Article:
Paperwork for apparent European Galaxy Note 5 keeps turning up

Back in July, we took a look at an international customs database that appeared to reveal Samsung’s efforts in testing the Galaxy Note 5 prior to its ultimate launch. What was particularly interesting was the model number involved: SM-N920F. That same one popped up a little later in July, too, and historically Samsung’s the F suffix we see at the end to designate models intended for the European market. From all appearances, Samsung seemed like it was getting ready to bring the Note 5 to Europe, just like everywhere else … and then the phone launched, with no publicly stated plans for European availability. What gives? As we wait to see if Samsung ever intends to give European phablet fans the chance to buy the Note 5, model SM-N920F is making yet another appearance, this time here at the FCC in the States.

Admittedly, this paperwork dates back to last month, but its mere existence is an interesting component in the ongoing story of the European Note 5’s fate. Between this and all the other times we’ve seen model SMN920F so far, it seems clear that Samsung really went to the trouble of producing this model; did the company’s sales plans actually change at that late a date that it had already gone to the trouble of getting the phone certified before choosing not to go forward with them?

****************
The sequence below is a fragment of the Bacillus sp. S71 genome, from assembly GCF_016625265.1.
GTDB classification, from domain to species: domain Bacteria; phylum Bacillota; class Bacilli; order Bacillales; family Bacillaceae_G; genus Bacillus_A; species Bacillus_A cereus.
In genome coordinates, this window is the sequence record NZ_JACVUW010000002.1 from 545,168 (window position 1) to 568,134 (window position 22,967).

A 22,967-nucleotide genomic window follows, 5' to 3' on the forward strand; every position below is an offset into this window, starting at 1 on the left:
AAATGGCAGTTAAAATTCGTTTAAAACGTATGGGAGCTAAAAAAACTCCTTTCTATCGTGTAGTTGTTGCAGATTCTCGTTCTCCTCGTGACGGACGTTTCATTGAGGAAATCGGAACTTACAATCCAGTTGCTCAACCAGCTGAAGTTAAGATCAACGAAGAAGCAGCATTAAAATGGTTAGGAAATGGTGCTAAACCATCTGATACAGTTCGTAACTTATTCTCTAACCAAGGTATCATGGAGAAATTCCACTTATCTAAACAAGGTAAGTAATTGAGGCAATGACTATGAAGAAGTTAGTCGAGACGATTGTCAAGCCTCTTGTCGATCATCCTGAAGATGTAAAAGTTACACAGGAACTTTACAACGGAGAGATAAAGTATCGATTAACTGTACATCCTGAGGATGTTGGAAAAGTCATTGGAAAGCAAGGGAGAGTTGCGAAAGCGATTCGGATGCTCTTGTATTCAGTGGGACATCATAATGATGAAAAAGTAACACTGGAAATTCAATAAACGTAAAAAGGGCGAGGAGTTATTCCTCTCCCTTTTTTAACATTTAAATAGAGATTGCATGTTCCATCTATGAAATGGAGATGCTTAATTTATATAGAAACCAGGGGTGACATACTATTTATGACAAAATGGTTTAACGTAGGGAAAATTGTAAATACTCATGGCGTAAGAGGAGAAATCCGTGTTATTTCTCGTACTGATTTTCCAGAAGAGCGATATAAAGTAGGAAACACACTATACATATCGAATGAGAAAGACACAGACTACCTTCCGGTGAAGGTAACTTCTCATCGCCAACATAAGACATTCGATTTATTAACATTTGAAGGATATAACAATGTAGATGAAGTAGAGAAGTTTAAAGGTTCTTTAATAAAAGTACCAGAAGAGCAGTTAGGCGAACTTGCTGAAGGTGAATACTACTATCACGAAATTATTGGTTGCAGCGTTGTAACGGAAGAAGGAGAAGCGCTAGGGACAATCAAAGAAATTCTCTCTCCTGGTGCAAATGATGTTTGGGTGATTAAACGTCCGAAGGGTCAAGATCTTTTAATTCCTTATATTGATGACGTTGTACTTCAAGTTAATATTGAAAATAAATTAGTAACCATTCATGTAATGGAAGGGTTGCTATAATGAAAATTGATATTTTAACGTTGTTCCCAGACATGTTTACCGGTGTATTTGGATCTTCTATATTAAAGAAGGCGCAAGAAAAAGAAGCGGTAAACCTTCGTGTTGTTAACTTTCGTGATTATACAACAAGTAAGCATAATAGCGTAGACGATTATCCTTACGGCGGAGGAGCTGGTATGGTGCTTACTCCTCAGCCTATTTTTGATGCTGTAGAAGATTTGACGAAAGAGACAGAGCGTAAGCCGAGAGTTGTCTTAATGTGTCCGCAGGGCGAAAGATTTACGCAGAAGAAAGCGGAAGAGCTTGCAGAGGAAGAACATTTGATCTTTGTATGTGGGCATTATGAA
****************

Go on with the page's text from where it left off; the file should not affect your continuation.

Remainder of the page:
Or is the more likely case that while Samsung hasn’t confirmed any EU Note 5 plans just yet, it very much intends to bring its phablet to the continent at some later date? If it’s any indication, these FCC docs have a six-month confidentiality countdown running, after which the full set of paperwork – photos and all – will be published. If Samsung ever does intend to get European Note 5 sales started, it may be thinking about getting them underway before that window runs out.

Source: FCC
Via: GSM Arena

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Stephen Schenck
Stephen has been writing about electronics since 2008, which only serves to frustrate him that he waited so long to combine his love of gadgets and his degree in writing. In his spare time, he collects console and arcade game hardware, is a motorcycle enthusiast, and enjoys trapping blue crabs. Stephen's first mobile device was a 624 MHz Dell Axim X30, which he's convinced is still a viable platform. Stephen longs for a market where phones are sold independently of service, and bandwidth is cheap and plentiful; he's not holding his breath. In the meantime, he devours smartphone news and tries to sort out the juicy bits Read more about Stephen Schenck!